Young children are impressionable and that's why sexism in Disney princess movies can be troubling. An obvious example is how the physical size of the male heroes diminishes the small size of Disney princesses in some of the movies.
It seems that the most problematic sexism in these movies may not be how the characters look, but rather the words that they say.
Data linguists Carmen Fought and Karen Eisenhauer recently analyzed the dialogue in Disney princess movies. They discovered the incredible gender imbalance in many classic and current Disney princess films. Fought and Eisenhauer published their findings in a Washington Post article.
Here are their examples of dialogue gender imbalance during the Classic era of the 1930s-1950s, the Renaissance era from 1989-1998, and the current New Age of Disney princesses.
The good news is that women fared very well in many original Disney princess movies. In Snow White and the Seven Dwarfs, the women spoke as often as the men. In Cinderella and Sleeping Beauty, the women spoke more often than the men. However, the number of male speaking roles in these movies eclipsed the female parts. Cinderella is the only Disney princess movie to ever have the same number of male and female roles. Snow White and the Seven Dwarfs had 10 male speaking roles and less than five female speaking roles. And during the Classic era, 55 percent of the compliments to women were on their appearance, while only 11 percent of compliments were for their skills.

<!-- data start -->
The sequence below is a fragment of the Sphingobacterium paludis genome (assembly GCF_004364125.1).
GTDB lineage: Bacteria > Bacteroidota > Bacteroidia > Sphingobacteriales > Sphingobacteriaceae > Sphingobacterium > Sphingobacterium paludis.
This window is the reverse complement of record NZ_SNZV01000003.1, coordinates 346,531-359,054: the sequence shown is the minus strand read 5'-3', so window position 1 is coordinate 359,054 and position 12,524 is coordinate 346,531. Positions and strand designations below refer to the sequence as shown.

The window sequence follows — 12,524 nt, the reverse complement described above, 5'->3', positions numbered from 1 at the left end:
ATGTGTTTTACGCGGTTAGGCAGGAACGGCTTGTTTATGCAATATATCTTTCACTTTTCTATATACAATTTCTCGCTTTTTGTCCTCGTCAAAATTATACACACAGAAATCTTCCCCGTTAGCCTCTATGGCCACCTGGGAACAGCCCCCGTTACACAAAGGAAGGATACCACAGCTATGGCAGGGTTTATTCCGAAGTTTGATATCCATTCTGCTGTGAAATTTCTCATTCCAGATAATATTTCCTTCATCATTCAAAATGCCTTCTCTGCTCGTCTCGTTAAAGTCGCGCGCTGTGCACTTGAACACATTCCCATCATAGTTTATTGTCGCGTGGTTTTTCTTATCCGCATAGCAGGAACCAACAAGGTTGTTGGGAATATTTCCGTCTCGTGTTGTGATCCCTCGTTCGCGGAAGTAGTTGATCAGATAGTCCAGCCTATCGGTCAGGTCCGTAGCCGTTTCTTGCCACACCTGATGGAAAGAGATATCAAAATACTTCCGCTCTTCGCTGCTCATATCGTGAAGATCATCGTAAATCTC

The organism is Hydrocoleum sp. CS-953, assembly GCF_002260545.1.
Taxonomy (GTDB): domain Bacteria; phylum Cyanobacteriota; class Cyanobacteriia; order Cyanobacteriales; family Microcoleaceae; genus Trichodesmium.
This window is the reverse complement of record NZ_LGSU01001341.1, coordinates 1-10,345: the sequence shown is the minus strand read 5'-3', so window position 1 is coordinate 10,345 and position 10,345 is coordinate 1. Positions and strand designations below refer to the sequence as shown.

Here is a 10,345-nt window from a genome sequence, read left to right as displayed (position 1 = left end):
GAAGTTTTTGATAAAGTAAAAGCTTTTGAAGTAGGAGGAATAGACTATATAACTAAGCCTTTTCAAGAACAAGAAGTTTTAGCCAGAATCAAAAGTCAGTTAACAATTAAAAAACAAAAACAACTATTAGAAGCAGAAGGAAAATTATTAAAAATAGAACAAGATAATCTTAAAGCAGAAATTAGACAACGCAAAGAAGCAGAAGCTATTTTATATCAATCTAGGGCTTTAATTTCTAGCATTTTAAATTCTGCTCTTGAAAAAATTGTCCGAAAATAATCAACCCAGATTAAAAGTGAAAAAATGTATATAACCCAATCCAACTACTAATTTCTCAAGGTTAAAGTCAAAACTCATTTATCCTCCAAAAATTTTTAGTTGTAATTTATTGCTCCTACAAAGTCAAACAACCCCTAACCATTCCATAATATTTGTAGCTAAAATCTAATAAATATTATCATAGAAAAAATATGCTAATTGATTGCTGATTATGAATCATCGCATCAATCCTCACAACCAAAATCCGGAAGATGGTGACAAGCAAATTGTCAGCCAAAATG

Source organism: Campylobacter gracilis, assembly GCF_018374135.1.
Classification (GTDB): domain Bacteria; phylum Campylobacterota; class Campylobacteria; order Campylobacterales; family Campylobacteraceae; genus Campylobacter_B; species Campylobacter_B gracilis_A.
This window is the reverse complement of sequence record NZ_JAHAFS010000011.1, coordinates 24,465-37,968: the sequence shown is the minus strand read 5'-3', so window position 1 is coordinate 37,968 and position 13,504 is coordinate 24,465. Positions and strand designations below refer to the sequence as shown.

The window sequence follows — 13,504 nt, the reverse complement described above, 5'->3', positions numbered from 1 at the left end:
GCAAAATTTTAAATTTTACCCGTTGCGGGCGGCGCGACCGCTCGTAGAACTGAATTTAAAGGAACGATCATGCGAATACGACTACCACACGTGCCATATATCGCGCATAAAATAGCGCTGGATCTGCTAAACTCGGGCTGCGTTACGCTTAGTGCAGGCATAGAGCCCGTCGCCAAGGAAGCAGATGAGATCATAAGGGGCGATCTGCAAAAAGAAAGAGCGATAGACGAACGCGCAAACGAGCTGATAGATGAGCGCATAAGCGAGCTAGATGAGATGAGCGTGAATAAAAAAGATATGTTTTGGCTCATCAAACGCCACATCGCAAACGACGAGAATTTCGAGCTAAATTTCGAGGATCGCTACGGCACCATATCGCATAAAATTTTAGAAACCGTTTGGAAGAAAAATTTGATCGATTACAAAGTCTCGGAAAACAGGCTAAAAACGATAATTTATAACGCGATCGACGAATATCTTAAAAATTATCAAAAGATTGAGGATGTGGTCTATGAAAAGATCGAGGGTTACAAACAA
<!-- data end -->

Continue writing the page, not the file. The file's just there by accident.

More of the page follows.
Men dominated the Disney princess movies from 1989 to 1998. They had 68 percent of the dialogue in The Little Mermaid, 71 percent in Beauty and the Beast, 76 percent in Pocahontas, 77 percent in Mulan, and 90 percent in Aladdin. Part of the reason behind the lack of female dialogue is because of the lack of female characters. For example, Aladdin had 20 male speaking roles and less than five for women. Most of the sidekicks in the Renaissance movies were also men. As for the compliments directed to women, 38 percent were on their appearance and 23 percent for their skills.
Disney appeared to fix some of its gender discrepancies during its recent movies. Women had more than 50 percent of the dialogue in Tangled and 75 percent in Brave. Frozen, by contrast, had less than 50 percent of its dialogue from women. The problem is that there are nearly three times as many male characters as female characters in today's Disney princess movies. The good news with the New Age movies is with the compliments: 22 percent of the compliments to the female characters were on their appearance and 44 percent were for their skills.